Posted on Monday, January 31st, 2011 by Peter Sciretta
At the beginning of the week, everyone was talking about Elizabeth Olsen, the OTHER Olsen sister, who had been unofficially crowned the “it” girl of the 2011 Sundance Film Festival. She’s a new young talent that had her public coming out, appearing in two films at this year’s fest, both of which sold early in the week — Martha Marcy May Marlene and Silent House.
And Elizabeth is a talent we should watch out for in years to come, but the star power extruding from her family’s name seems to be blinding people to the real story, the real “it” girl of this year’s festival — Brit Marling. If you ask me, she is a new force in the independent film scene. Not only did she star in two of the more highly acclaimed films of this year’s Sundance, but she also co-wrote and produced both features. Both movies have a sci-fi component, but for the most part deal in the world and reality of today.
I didn’t love Another Earth as much as other folks, but it would be impossible not to make note of the original ideas which play in the backdrop of that story, and the natural performance that Marling delivers. For me this isn’t just about Marling, these two films are THE STORY of this year’s Sundance Film Festival. It turns out, that while Marling spent mornings writing Another Earth with director Mike Cahill, she would travel downstairs (same house) and help write Sound of My Voice with Cahill’sroommate Zal Batmangli.
The three met while attending Georgetown University — Zal and Mike met in psychology class, Brit studied economics, Zal studied anthropology. They entered an 48-hour filmmaking competition, and with that they instantly became filmmakers. They completed three shorts together, all of which reportedly won the school’s highest prize for filmmaking. Batmanglij later attended the American Film Institute.
Cahill and Marling co-directed a 2004 film Boxers and Ballerinas, a documentary exploring the US-Cuba conflict seen through “the eyes of four youths–a boxer and a ballerina in Havana and Santiago de Cuba and a boxer and a ballerina exiled in Miami.” Cahill edited the documentaries Leonard Cohen: I’m Your Man and Everyone Stares: The Police Inside Out, which Marling co-produced.
The stars aligned and both films got accepted into the 2011 Sundance Film Festival, Another Earth in the Dramatic competition and Sound of My Voice in the Next category (the micro budget section). Both movies are a bit more high concept than the rest of the Sundance films this year, although My Voice is one of at least four films at this year’s fest which deals with “cults”.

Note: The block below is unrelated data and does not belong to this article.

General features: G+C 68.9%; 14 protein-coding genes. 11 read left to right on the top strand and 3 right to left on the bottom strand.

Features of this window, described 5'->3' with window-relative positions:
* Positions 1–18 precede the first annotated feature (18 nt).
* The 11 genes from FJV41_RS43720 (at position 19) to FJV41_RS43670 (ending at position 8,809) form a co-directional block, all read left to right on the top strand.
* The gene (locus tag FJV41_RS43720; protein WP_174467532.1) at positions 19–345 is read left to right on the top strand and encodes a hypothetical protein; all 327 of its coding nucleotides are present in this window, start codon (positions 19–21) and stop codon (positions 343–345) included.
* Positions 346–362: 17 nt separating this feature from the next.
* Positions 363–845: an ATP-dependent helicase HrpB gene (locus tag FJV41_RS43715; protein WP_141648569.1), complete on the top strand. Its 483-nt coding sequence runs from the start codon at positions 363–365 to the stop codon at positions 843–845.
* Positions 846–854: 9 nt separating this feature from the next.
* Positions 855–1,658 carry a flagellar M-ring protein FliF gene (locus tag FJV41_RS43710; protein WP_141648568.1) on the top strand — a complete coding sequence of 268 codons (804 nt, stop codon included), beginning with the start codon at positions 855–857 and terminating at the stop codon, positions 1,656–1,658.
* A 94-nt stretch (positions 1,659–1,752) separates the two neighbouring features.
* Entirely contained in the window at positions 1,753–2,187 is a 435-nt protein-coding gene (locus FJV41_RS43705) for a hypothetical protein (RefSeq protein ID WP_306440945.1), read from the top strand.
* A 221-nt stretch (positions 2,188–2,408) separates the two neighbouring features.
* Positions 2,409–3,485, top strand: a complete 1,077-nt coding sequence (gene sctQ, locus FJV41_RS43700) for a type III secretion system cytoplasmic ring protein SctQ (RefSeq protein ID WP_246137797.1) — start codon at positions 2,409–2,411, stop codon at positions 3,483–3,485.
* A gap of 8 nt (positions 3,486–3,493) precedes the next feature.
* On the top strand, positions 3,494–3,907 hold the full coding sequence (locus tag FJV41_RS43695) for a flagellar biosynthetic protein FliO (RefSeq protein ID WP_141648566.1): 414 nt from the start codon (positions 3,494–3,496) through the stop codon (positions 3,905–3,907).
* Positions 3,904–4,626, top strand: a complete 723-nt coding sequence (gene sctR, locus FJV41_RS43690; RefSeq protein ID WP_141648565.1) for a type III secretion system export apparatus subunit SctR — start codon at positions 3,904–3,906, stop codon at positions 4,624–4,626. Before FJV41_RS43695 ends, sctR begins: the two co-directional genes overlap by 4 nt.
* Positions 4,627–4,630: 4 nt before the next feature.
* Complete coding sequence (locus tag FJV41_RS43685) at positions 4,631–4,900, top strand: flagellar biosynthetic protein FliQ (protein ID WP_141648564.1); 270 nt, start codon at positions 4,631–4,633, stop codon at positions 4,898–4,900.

Sound of My Voice (which, yes, is a horrible film title) begins with a couple following a set of instructions which result in them being blindfolded in the backseat of a van being driven to an undisclosed location. Once in the basement, they must perform a secret handshake to gain access. It is here where they meet the other members of the group, and their leader Maggie, who claims to be a time traveler from the year 2054.
Maggie says “the Future is already written” and her members are “the chosen ones.” Peter and Lorna are not believers — they are a couple who have infiltrated the group to expose cult. Peter hopes to sneak micro video cameras into the meetings and edit together a documentary. But as they go further down the rabbit hole, Peter and Lorna begin to have second thoughts about the whole thing. And is there even the slightest possibility that Maggie isn’t a con artist? Could she actually be from the future?
While Martha Marcy May Marlene was a great character piece, it is slow and understated. Sound of My Voice is quite the opposite. It has many twists and turns, and in the end leaves you wanting more. You’ll leave this film having discussions with your friends, theorizing about what happened and where the story could evolve.
Sound of My Voice is a planned first chapter of a long format story — a trilogy of films. I hope that the movie gets picked up so that we can find out what happens after the credits roll. The filmmakers have said that if they are unable to finish the story in feature films, they might explore the possibility of a web series or television series. Both will probably appeal to fans of the television series Lost.
Brit Marling plays the cultish leader with innocence, which makes you question what is real and what isn’t. It is easy to see how her followers get sucked in and become full-blown believers. And in that sense, you might feel what it is like to become a believer.
The film is not as well shot as MMMM, hence, there is a reason why Sound of My Voice is playing in the NEXT category (Sundance’s ultra low budget section). But for my money it is a much more interesting film. The story stays with you days after seeing it. It’s definitely more accessible, filled with franchise and viral marketing possibilities. Which makes me wonder if Fox Searchlight bought the wrong cult film at Sundance…
/Film Rating: 8 out of 10